Six degrees of Bob Dylan…
Bob Dylan featured in the other show in American Realness that I wrote about for DRAFF recently. Then I saw Relational Stalinism – The Musical by Michael Portnoy. That is Portnoy in the video linked above, dancing beside Bob Dylan with ‘Soy Bomb’ written on his chest. I thought it was a good introduction to his work. This artist is a prankster, a satirist of popular culture and high art culture, and he’s very entertaining.
The ‘musical’ he has presented as part of American Realness isn’t really a musical in the traditional sense. It’s a durational piece of performance dance art that was originally presented in a gallery, and then transposed to the theatre. Michael Portnoy is a dancer, choreographer, performance artist and comedian. These categorisations may not be important, but I found the transposition of this show from its original context interesting. Leading a group of exceptional dancers, the author divides the audience into two groups: visual art people and theatre people. This alienates and sets up the idea of the artist against the audience. It sets up the exercise in the show of placing things against one another. Language against movement, sense against nonsense, power and submission.
In the eight episodes, the cast, including the artist, are dressed in what Michael Portnoy might call ‘abstracted skeleton suits’, with his tongue in his cheek. They look wacky, sophisticated, not out of place in a downtown theatre. However, they have been brought to Abrons Arts Centre by an artist determined to fuck with everyone who’s ever had a high brow thought about art, politics or philosophy. The tone is of a prolonged prank, executed with controlled abandon. He’s not afraid to bore, he’s not afraid to alienate, he’s not afraid of art for art's sake. By way of introduction, he tells us he’s got ‘interdisciplinary reflux’, as if even the use of that word gives him a pain in the stomach. We are warned not to look for too much meaning or take anything at face value.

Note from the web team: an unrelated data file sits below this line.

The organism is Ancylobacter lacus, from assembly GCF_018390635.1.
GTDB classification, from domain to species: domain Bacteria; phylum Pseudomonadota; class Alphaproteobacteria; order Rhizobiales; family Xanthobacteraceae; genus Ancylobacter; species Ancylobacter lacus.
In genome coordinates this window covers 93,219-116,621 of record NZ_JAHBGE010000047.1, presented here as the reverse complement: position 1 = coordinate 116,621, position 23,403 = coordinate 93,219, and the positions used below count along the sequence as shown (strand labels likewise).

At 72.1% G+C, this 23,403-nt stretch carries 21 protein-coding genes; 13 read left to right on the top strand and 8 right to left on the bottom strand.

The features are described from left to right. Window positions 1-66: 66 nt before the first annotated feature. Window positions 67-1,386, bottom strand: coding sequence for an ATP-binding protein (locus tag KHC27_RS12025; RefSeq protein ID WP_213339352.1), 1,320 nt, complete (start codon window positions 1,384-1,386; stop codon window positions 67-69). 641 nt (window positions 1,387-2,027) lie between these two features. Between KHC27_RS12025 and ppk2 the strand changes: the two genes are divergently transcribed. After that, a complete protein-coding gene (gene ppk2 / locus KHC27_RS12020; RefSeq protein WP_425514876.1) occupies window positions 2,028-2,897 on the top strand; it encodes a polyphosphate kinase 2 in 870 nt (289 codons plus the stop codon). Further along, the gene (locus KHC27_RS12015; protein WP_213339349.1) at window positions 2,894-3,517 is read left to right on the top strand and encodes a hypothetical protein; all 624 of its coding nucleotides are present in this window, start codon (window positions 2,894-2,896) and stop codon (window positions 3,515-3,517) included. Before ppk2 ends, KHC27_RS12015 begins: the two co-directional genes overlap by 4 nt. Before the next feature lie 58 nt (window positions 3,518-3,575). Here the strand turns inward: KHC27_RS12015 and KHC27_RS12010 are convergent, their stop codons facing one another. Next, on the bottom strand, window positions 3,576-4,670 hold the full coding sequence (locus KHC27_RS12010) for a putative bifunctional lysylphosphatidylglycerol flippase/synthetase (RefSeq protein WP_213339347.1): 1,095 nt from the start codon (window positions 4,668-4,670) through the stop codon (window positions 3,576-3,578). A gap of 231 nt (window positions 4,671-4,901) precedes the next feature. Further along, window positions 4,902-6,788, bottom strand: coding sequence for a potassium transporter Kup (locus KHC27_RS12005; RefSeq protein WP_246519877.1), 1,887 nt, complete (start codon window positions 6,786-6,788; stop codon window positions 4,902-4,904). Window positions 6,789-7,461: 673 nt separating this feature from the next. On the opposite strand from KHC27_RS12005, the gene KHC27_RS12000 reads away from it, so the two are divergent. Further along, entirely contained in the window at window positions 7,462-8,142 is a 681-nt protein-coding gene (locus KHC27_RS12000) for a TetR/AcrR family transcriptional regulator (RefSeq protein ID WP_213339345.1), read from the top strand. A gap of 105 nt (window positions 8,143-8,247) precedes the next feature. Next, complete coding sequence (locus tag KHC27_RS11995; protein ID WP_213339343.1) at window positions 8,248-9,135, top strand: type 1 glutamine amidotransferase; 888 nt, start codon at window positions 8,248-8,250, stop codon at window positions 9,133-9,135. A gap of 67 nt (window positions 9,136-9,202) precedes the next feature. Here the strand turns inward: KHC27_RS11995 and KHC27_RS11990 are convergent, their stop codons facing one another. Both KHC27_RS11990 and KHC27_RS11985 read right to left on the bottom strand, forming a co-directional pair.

I liked the way the piece looked in the theatre (as opposed to a gallery). The individual rhythm and energy around the body of each of the performers was highlighted in their solos against the black curtains and white floor. The episodic form took on a narrative of its own because of the static audience – I could follow the attention shifts, disdain, boredom and delight that surfaced from people watching an unchanging exercise.
Each of Portnoy’s company of dancers had a peculiar way of moving, each was given a solo, sufficiently bizarre to showcase the oddness of their bodies. One highlight for me was Keyna Nara’s twisted jive while talking about something to do with an An(al) Lee(k).
This show threatens to alienate if you are not an academically engaged consumer of conceptual art. But the quality of the performers, the brilliance of some of the imagery, and the author’s commitment to the cause makes it fun and irreverent enough for Bob Dylan fans to enjoy all over again. Seek out this artist’s work if it comes to your town.
Zoe for DRAFF